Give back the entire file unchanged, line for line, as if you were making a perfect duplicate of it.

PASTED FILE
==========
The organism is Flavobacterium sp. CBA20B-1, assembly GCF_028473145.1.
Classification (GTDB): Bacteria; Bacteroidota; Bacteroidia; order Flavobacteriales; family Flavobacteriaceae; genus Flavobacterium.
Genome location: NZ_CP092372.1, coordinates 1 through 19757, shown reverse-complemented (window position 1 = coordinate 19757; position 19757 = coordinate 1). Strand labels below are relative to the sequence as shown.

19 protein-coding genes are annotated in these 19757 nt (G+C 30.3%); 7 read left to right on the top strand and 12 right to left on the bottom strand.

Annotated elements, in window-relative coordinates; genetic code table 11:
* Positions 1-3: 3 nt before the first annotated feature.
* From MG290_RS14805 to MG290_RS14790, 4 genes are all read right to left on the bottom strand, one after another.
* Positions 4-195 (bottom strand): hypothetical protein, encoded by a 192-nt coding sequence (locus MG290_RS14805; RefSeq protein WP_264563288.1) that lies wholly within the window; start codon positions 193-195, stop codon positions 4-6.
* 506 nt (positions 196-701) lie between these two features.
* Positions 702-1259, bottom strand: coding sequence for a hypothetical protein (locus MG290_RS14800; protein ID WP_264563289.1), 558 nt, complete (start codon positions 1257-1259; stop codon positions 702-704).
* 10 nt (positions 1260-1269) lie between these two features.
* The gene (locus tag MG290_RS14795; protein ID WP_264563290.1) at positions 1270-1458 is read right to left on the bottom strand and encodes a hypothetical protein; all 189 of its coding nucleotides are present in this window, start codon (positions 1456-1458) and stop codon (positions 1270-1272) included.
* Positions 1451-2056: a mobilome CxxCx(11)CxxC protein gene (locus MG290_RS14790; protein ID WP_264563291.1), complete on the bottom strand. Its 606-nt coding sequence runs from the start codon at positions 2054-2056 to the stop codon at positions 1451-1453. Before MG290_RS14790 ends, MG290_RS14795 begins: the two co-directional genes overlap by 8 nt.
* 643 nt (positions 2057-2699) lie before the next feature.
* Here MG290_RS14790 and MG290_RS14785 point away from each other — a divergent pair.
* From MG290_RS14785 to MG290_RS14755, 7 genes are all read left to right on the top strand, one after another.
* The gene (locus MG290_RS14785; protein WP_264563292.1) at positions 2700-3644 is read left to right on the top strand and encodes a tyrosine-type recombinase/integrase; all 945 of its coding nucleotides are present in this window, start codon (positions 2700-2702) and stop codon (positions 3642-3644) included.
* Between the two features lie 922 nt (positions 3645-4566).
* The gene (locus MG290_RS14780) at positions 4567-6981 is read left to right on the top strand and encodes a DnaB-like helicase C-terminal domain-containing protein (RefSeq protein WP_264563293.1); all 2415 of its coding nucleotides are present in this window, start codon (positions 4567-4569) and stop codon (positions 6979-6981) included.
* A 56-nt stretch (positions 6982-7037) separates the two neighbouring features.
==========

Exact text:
The organism is Flavobacterium sp. CBA20B-1, assembly GCF_028473145.1.
Classification (GTDB): Bacteria; Bacteroidota; Bacteroidia; order Flavobacteriales; family Flavobacteriaceae; genus Flavobacterium.
Genome location: NZ_CP092372.1, coordinates 1 through 19757, shown reverse-complemented (window position 1 = coordinate 19757; position 19757 = coordinate 1). Strand labels below are relative to the sequence as shown.

19 protein-coding genes are annotated in these 19757 nt (G+C 30.3%); 7 read left to right on the top strand and 12 right to left on the bottom strand.

Annotated elements, in window-relative coordinates; genetic code table 11:
* Positions 1-3: 3 nt before the first annotated feature.
* From MG290_RS14805 to MG290_RS14790, 4 genes are all read right to left on the bottom strand, one after another.
* Positions 4-195 (bottom strand): hypothetical protein, encoded by a 192-nt coding sequence (locus MG290_RS14805; RefSeq protein WP_264563288.1) that lies wholly within the window; start codon positions 193-195, stop codon positions 4-6.
* 506 nt (positions 196-701) lie between these two features.
* Positions 702-1259, bottom strand: coding sequence for a hypothetical protein (locus MG290_RS14800; protein ID WP_264563289.1), 558 nt, complete (start codon positions 1257-1259; stop codon positions 702-704).
* 10 nt (positions 1260-1269) lie between these two features.
* The gene (locus tag MG290_RS14795; protein ID WP_264563290.1) at positions 1270-1458 is read right to left on the bottom strand and encodes a hypothetical protein; all 189 of its coding nucleotides are present in this window, start codon (positions 1456-1458) and stop codon (positions 1270-1272) included.
* Positions 1451-2056: a mobilome CxxCx(11)CxxC protein gene (locus MG290_RS14790; protein ID WP_264563291.1), complete on the bottom strand. Its 606-nt coding sequence runs from the start codon at positions 2054-2056 to the stop codon at positions 1451-1453. Before MG290_RS14790 ends, MG290_RS14795 begins: the two co-directional genes overlap by 8 nt.
* 643 nt (positions 2057-2699) lie before the next feature.
* Here MG290_RS14790 and MG290_RS14785 point away from each other — a divergent pair.
* From MG290_RS14785 to MG290_RS14755, 7 genes are all read left to right on the top strand, one after another.
* The gene (locus MG290_RS14785; protein WP_264563292.1) at positions 2700-3644 is read left to right on the top strand and encodes a tyrosine-type recombinase/integrase; all 945 of its coding nucleotides are present in this window, start codon (positions 2700-2702) and stop codon (positions 3642-3644) included.
* Between the two features lie 922 nt (positions 3645-4566).
* The gene (locus MG290_RS14780) at positions 4567-6981 is read left to right on the top strand and encodes a DnaB-like helicase C-terminal domain-containing protein (RefSeq protein WP_264563293.1); all 2415 of its coding nucleotides are present in this window, start codon (positions 4567-4569) and stop codon (positions 6979-6981) included.
* A 56-nt stretch (positions 6982-7037) separates the two neighbouring features.